The REP, Birmingham, Wednesday 11th April, 2018
This new production from Pilot Theatre and York Theatre Royal rocks into town with an irresistible swagger. Composer Hannah Peel’s score is designed to quicken the heartbeat, the drum-heavy arrangements tribal and exciting like jungle drums. Our jungle is the criminal underworld of 1950s Brighton, where rival gangs of protectionists rule the streets.
Leading one such gang is Pinkie – a perky performance by Jacob James Beswick. His Pinkie is cocksure, tough and volatile, who sees his youth (aged 17) as no handicap. In fact, his lack of years is a plus: he can’t be hanged for his crimes. He also has a cavalier attitude to eternal damnation – planning to play the Catholic get-out-of-Hell-free card by repenting in the last minute of his life. Superstition is a recurring theme, be it church-going or dabbling with a Ouija board.
Sarah Middleton is the perfect contrast to Pinkie in every way as Rose, the girl whose affections Pinkie waylays in order to stop her from going to the cops with what she knows. Rose is blinded, not by the vitriol Pinkie waves in her face, but by his attentions, proving herself fiercely loyal albeit misguided. A tight ensemble plays the supporting roles, notable among them is the versatile Angela Bain, as Spicer, a priest, and others. Jennifer Jackson, appearing as the ultra-cool rival boss Colleoni, is responsible for the stylised movements – the violence is savagely choreographed – and Jackson performs a sinuous bit of expressive jazz dancing to accompany the turmoil of the lead characters.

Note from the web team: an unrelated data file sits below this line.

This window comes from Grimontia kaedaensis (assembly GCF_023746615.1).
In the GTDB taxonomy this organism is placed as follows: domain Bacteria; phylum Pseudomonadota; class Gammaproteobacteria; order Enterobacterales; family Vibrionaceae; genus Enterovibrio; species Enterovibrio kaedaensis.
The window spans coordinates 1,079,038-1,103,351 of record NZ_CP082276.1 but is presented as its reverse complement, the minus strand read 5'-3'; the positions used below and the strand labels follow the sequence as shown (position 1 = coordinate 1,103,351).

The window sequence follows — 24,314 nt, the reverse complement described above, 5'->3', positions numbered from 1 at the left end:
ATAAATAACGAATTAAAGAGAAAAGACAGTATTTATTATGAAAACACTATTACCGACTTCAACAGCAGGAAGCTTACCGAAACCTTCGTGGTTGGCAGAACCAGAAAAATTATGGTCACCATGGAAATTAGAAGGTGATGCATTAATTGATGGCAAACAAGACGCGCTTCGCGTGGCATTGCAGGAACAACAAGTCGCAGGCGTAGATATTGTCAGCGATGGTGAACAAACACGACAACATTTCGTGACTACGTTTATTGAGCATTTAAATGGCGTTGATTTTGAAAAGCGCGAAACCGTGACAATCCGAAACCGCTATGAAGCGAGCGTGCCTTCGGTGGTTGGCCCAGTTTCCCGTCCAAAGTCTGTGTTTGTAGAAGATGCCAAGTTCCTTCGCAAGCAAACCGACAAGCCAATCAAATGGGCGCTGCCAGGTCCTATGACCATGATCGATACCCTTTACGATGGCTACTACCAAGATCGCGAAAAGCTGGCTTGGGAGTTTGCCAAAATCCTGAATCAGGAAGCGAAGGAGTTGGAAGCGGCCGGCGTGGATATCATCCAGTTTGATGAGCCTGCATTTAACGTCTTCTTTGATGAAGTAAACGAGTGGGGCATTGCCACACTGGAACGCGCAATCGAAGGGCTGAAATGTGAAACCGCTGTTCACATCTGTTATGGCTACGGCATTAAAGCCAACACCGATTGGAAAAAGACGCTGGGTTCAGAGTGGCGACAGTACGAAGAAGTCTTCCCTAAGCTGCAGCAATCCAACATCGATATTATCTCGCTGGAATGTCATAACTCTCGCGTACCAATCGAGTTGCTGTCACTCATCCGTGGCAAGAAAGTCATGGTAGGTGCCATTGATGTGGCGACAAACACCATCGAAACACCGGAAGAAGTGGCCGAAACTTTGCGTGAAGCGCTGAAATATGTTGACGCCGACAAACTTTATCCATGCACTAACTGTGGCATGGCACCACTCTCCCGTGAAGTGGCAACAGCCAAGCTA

Dominating the action is Ida, seeking justice for a murdered beau. Gloria Onitiri is thoroughly magnificent. Funny, determined, passionate and with a dirty laugh, she also treats us to her rich singing voice in a couple of cool torch songs.
The show is ineffably cool in the way that bad boys are cool. But we are definitely on Ida’s side, as the moral compass of the story.
Director Esther Richardson keeps things slick and sharp as a razor, employing the ensemble as stagehands to keep the action continuous and the transitions seamless. Bryony Lavery’s splendid adaptation of the Graham Greene novel delivers the feel of the era, the argot of the underworld, while Sara Perks’s all-purpose set evokes Brighton Pier chief among the other locations. There is a Kneehigh feel to proceedings with the stylisation, the onstage musicians and so on – and there’s nothing wrong in that. Quite the contrary!
Gripping, entertaining and inventively presented, this is one stick of rock that has QUALITY running all the way through it.